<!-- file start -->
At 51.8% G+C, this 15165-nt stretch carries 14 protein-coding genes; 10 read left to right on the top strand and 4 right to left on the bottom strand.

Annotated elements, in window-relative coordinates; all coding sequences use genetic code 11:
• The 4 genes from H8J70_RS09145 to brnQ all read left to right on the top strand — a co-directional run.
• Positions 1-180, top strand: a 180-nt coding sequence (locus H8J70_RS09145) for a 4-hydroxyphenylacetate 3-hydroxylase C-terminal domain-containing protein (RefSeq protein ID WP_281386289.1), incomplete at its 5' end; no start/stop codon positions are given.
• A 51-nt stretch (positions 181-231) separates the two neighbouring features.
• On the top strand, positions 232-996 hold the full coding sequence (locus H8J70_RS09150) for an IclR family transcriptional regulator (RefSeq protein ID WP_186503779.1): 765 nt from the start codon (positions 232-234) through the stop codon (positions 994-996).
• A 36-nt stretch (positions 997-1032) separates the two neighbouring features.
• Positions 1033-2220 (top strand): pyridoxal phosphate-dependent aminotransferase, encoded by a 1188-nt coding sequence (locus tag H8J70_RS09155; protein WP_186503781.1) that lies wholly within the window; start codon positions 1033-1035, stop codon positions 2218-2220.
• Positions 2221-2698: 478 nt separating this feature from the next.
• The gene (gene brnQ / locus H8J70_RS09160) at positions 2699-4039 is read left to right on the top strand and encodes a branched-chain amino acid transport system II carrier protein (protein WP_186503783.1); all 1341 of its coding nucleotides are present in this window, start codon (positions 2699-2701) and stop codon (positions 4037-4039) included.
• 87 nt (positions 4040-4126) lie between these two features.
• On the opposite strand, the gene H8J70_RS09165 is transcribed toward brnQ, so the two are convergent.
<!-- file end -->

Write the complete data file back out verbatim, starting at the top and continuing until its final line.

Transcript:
At 51.8% G+C, this 15165-nt stretch carries 14 protein-coding genes; 10 read left to right on the top strand and 4 right to left on the bottom strand.

Annotated elements, in window-relative coordinates; all coding sequences use genetic code 11:
• The 4 genes from H8J70_RS09145 to brnQ all read left to right on the top strand — a co-directional run.
• Positions 1-180, top strand: a 180-nt coding sequence (locus H8J70_RS09145) for a 4-hydroxyphenylacetate 3-hydroxylase C-terminal domain-containing protein (RefSeq protein ID WP_281386289.1), incomplete at its 5' end; no start/stop codon positions are given.
• A 51-nt stretch (positions 181-231) separates the two neighbouring features.
• On the top strand, positions 232-996 hold the full coding sequence (locus H8J70_RS09150) for an IclR family transcriptional regulator (RefSeq protein ID WP_186503779.1): 765 nt from the start codon (positions 232-234) through the stop codon (positions 994-996).
• A 36-nt stretch (positions 997-1032) separates the two neighbouring features.
• Positions 1033-2220 (top strand): pyridoxal phosphate-dependent aminotransferase, encoded by a 1188-nt coding sequence (locus tag H8J70_RS09155; protein WP_186503781.1) that lies wholly within the window; start codon positions 1033-1035, stop codon positions 2218-2220.
• Positions 2221-2698: 478 nt separating this feature from the next.
• The gene (gene brnQ / locus H8J70_RS09160) at positions 2699-4039 is read left to right on the top strand and encodes a branched-chain amino acid transport system II carrier protein (protein WP_186503783.1); all 1341 of its coding nucleotides are present in this window, start codon (positions 2699-2701) and stop codon (positions 4037-4039) included.
• 87 nt (positions 4040-4126) lie between these two features.
• On the opposite strand, the gene H8J70_RS09165 is transcribed toward brnQ, so the two are convergent.